“I want to have fun and win some trophies,” said Mike Ashley soon after assuming control in 2007. The wait for a major trophy now extends over half a century but it is the fact that his 14 years in charge were the opposite of fun that Newcastle fans will not forgive.

Failure, there has been plenty of that. He has presided over two of Newcastle’s six relegations in their 129-year history. Farce, that has been a more frequent visitor to St James’ Park than Ashley himself. But fun has never been a friend to his Newcastle.

During his time in charge, the one-time entertainers of English football were reduced to a grim curiosity. The rest of the country gawped in disbelief. Supporters merely endured.

Icons were alienated, interlopers overpromoted. Money was spent sporadically and begrudgingly, the investment intermittent and haphazard. Strategy was absent. When it did emerge it was about no more than ticking over. Nobody could mistake it for ambition.

Under Ashley, this became a zombie club, an illusion of life.

In truth, Newcastle were not exactly thriving when he arrived. Sam Allardyce was in the dugout and being greeted by those now-familiar chants of ‘we’re **** and we’re sick of it’ that have come to sum up the prevailing perma-mood in the Gallowgate End.

Albeit briefly, there had once been hope, talk of fun seemingly backed up by Kevin Keegan’s appointment. It was a brazenly crowd-pleasing move designed to buy acclaim and breathe new life into the club and the city. It only made the betrayals more difficult to bear.

Keegan was undermined by the incongruous presence of Dennis Wise, then replaced by Joe Kinnear. It was a bizarre turn of events that would culminate in Alan Shearer overseeing relegation, being promised the chance to rebuild, before being ignored by Ashley.

In the aftermath, Keegan successfully sued for constructive dismissal. The club bar was renamed Nine Bar with Shearer’s name expunged from history. It was petty and it was typical, turning what should have been an easy win into a touchstone for discontent.

They could write books about Newcastle’s public relations skills or lack thereof. Some of it requires no elaboration, such as the renaming of St James’ Park as the Sports Direct Arena.

Other aspects are more troubling, such as Jonas Gutierrez’s disability discrimination claim, so poorly was he treated by the club after suffering from testicular cancer.

If the aim was to strip supporters of any pride, their record against rivals Sunderland only underlined the point. It is a decade since Newcastle won that fixture, the draw last time out in 2016 ending an improbable run of six consecutive defeats in the Tyne-Wear derby.

A fan even punched a horse.

This was the banter era but the banter was to be had elsewhere. Even the little victories were bittersweet. It took a payday loan sponsorship to restore St James’ Park name. When Alan Pardew took the team to fifth, it came with an eight-year contract.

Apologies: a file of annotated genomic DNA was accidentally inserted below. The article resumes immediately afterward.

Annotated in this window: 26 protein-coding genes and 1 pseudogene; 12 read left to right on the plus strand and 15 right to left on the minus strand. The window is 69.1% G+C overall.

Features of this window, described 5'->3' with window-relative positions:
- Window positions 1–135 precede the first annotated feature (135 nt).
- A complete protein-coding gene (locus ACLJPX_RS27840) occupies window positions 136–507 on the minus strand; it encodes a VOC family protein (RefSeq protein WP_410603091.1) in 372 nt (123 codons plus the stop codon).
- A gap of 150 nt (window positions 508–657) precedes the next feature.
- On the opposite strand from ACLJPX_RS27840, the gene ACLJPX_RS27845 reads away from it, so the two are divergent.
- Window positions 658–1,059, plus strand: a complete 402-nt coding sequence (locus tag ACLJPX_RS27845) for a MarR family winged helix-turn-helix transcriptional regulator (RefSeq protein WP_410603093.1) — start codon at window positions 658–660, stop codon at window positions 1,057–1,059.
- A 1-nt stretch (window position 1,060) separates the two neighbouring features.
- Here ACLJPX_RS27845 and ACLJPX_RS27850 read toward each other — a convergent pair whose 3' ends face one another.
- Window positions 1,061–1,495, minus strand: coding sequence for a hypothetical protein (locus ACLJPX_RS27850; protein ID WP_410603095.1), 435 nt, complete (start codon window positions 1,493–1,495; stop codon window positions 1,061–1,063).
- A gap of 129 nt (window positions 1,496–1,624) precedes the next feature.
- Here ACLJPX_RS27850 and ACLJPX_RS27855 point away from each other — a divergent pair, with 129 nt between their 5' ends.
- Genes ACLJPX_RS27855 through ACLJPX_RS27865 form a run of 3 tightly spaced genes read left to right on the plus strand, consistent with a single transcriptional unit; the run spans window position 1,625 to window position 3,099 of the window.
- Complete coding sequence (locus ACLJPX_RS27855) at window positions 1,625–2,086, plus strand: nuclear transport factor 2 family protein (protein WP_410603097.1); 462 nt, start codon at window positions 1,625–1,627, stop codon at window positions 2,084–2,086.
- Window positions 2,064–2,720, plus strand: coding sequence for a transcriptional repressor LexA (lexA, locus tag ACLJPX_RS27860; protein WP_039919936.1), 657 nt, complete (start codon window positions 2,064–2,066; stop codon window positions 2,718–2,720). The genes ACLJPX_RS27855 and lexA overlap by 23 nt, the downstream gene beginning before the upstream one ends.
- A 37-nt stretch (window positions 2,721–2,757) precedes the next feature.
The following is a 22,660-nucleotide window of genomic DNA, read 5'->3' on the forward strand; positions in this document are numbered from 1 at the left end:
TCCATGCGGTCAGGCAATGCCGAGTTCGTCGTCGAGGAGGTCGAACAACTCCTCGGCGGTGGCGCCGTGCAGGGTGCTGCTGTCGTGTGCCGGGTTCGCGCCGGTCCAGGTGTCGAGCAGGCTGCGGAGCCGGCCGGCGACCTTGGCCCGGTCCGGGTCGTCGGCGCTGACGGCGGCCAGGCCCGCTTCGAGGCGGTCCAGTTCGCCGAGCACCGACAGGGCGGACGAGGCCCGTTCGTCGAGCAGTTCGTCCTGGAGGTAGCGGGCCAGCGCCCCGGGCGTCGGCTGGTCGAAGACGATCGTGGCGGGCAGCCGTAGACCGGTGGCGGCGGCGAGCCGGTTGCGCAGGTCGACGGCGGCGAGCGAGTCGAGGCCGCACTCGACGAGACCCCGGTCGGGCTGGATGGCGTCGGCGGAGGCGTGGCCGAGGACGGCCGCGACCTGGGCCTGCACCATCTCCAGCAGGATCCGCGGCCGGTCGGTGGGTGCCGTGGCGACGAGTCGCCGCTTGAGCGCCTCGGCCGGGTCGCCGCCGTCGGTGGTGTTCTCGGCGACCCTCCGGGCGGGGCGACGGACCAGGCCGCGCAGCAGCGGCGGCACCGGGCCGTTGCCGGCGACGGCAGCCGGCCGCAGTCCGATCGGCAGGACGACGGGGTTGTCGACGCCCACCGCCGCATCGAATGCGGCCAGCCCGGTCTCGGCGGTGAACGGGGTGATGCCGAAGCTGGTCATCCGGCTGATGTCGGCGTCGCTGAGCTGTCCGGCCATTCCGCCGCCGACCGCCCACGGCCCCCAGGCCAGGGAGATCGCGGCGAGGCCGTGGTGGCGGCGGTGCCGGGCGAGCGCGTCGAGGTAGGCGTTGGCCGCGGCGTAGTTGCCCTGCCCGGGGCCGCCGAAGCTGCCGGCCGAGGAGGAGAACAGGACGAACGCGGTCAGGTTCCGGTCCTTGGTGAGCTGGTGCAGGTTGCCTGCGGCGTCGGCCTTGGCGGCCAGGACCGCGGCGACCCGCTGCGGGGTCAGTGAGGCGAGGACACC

Pardew was always an odd fit, saddled by the ‘cockney mafia’ claims that dogged Wise and Kinnear. At least John Carver, the league’s self-proclaimed best coach, understood the area but his presence as manager was indicative of the mess that Newcastle had become.

A second relegation followed in 2016.

By that point, Ashley, who had first indicated his willingness to sell as long ago as 2008, was merely out to protect his asset, Rafael Benitez buying time and wins. The Spaniard’s relationship with the fans became something to cling to but when he’d had enough and was replaced by Steve Bruce even that treat was denied for supporters.

Bruce, an amiable Geordie, has not been well received, his Sunderland links adding to the sense that his connection to the club was overblown, his existence in the role evidence of the paucity of ambition that had long since gripped the club. The football was boring, the future bleak. There was no grand vision for Bruce to sell.

“I hope I can keep the club just ticking along,” he said in September, unwittingly providing supporters with a revealing insight into the mentality that has summed up Ashley’s reign. Of course, that was no hope at all but it was the best that he could offer.

He knew the remit. Everyone knew the remit.

Newcastle have been a little more attacking of late. They still have not seen much of the ball but there have been more bodies in the box when they have had it. And yet, the change has not translated into goals or results, only exposing the team’s defensive frailties.

Bruce described the West Ham game as ‘smashing’ while the Leeds one was ‘terrific’. The trip to Aston Villa was ‘encouraging’ and the visit of Southampton full of ‘positives’, while the Newcastle manager took to praising the clean sheet in the cup against Burnley.

Fans might have bought it had they won any of those matches.

Welcome to the wonderful world of Newcastle United and its incessant double speak. This is a football club that has seemed determined to gaslight the people of an entire city. It was not the lack of success causing anger but the owner’s apparent apathy. It felt like he was failing in his duty of care.

Still they turned up, selling out away allocations despite some of the longest trips facing any travelling fans in the land. The chants for their team have been customarily interspersed with those long since forlorn calls for Ashley to get out of their club.

Now he is going, there is hope anew. The identity of the new owners, said to be a Saudi consortium, is an uncomfortable addendum but, for the fans, perhaps that is a concern for another day. Right now, there will be only relief. Ashley’s reign is at its end.

No trophies and no fun.


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